So if you’re muttering darkly about the bad writing, it means I think you’re not only complaining about the bad writing in this episode, you’re hinting that you think there’s more bad writing to come… 😈

    I’m okay with Love and Monsters, myself. I mean, it didn’t work. I’m not sure I’ll enjoy re-watching it.

    But it didn’t work in a good way. By which I mean that it didn’t work because they were trying something for the first time and didn’t really know how to make it work – a Doctor-lite story where we see the Doctor’s adventures from the outsider’s perspective. From Blink onwards they know how to do the Doctor-lites.

    The Krynoid Man @thekrynoidman

    @bluesqueakpip thank you for explaination and I am indeed from the UK, Newcastle in fact.

    Arbutus @arbutus

    I agree with @bluesqueakpip that, while Rose is not my favourite companion for a number of reasons, it isn’t fair to blame her for leaving Jacquie to go with the Doctor. That is what our children do: they grow up and leave. It’s hard on the parents, but probably better than the alternative (we do their laundry until they’re 35, and so on!)   🙂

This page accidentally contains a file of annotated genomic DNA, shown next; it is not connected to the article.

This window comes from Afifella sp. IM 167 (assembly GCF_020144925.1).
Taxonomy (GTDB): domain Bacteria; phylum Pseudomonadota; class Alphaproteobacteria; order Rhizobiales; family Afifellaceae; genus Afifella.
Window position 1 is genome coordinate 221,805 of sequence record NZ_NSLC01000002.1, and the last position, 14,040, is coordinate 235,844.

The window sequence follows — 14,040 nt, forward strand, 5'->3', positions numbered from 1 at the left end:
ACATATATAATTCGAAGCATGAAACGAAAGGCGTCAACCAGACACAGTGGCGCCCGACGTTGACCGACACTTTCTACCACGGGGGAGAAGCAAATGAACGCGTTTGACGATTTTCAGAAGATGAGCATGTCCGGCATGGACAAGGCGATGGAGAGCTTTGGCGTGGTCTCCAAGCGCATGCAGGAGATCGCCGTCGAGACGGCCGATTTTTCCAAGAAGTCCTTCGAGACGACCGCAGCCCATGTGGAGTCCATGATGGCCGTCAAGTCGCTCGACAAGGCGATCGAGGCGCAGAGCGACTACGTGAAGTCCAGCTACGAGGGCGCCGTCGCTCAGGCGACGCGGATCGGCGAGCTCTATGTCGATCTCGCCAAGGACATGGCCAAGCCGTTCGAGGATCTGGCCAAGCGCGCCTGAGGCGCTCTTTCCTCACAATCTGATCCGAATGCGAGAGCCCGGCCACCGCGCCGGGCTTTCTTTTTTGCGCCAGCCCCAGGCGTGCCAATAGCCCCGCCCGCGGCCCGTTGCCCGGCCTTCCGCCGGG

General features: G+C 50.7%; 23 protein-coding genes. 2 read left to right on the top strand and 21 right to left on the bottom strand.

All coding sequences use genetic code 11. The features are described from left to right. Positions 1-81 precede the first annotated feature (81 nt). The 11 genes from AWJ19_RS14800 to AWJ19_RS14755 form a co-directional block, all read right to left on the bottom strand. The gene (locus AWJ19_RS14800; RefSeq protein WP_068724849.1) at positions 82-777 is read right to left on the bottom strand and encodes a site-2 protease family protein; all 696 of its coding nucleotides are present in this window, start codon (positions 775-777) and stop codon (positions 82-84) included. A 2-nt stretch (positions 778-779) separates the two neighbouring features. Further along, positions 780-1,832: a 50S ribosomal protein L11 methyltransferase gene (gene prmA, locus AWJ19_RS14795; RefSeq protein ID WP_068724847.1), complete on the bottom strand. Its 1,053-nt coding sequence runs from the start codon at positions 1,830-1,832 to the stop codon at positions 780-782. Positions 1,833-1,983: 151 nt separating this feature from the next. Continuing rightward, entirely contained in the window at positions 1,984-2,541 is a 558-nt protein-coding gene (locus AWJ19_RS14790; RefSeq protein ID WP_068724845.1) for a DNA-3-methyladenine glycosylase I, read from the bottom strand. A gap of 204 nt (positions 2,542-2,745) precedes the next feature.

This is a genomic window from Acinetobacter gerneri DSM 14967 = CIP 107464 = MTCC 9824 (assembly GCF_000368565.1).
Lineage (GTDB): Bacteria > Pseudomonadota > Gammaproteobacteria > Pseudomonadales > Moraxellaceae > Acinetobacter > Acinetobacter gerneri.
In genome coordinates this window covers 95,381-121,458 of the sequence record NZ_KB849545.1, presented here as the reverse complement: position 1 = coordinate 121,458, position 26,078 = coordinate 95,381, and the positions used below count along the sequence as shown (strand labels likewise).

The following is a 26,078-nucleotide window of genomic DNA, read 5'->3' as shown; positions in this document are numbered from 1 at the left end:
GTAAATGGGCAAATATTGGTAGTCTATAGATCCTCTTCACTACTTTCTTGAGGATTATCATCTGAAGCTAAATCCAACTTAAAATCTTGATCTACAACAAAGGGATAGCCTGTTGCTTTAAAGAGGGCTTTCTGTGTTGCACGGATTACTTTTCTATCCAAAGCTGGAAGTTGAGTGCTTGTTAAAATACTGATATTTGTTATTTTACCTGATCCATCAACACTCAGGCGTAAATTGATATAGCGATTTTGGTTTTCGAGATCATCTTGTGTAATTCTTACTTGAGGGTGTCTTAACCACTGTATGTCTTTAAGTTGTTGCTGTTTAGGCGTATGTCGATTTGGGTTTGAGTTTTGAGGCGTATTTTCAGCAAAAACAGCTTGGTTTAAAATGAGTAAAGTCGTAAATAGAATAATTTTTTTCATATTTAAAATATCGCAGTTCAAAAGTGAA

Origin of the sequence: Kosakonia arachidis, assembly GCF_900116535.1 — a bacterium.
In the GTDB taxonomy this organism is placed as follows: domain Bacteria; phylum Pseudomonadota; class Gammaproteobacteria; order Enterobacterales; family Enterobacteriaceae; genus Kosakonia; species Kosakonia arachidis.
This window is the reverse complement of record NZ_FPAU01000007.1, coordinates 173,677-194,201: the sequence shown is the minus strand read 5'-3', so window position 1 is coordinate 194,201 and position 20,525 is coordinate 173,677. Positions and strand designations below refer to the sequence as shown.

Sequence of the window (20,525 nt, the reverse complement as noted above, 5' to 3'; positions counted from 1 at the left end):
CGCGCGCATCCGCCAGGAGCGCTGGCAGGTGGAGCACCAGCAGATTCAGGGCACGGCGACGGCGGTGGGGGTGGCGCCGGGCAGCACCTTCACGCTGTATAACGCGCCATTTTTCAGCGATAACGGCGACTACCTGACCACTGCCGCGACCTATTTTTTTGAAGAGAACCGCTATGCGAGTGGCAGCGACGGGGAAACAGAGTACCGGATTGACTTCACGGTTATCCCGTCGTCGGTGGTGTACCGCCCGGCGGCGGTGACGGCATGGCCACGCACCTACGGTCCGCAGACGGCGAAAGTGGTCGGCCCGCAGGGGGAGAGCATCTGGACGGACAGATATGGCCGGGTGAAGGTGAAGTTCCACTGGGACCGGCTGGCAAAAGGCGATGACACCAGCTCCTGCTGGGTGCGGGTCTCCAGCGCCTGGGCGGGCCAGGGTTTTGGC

I also agree that the Doctor redeemed himself in his treatment of Mickey in this episode. And while I felt badly for Mickey here, it had become so obvious that he was the wrong person for Rose that I really just wanted to buy him a beer and advise him to move on. (I’ll save most of my thoughts on that score for discussion during “Boom Town”!)

    This wasn’t my favourite episode, but I think that was more down to my taste than anything inherently bad in it. There were some good bits: the opening scenes with Mickey and Jacquie, the spaceship crashing scene, the Doctor’s amazement at humanity’s ability to ignore history being made around them, all stand out for me. It also had Harriet Jones, the member for Flydale North, a lovely character who received her best treatment in her first appearance, I thought. And I do love Penelope Wilton!

    Anonymous @


    It also had Harriet Jones, the member for Flydale North

    Yes, we know who she is 😀

    (sorry, couldn’t resist)

    janetteB @janetteb

    I think you just summed up all the things that I both liked and disliked about the episode/s @arbutus. Rose did not intentionally desert her mother and Ricky. I always felt that Ricky as a character got rather a poor deal in the story, not just from Rose and the Doctor but from RTD. I suspect that it was the skill and enthusiasm of the actor which saved Micky from fading to oblivion after this two parter and finaly won him a place in the Tardis.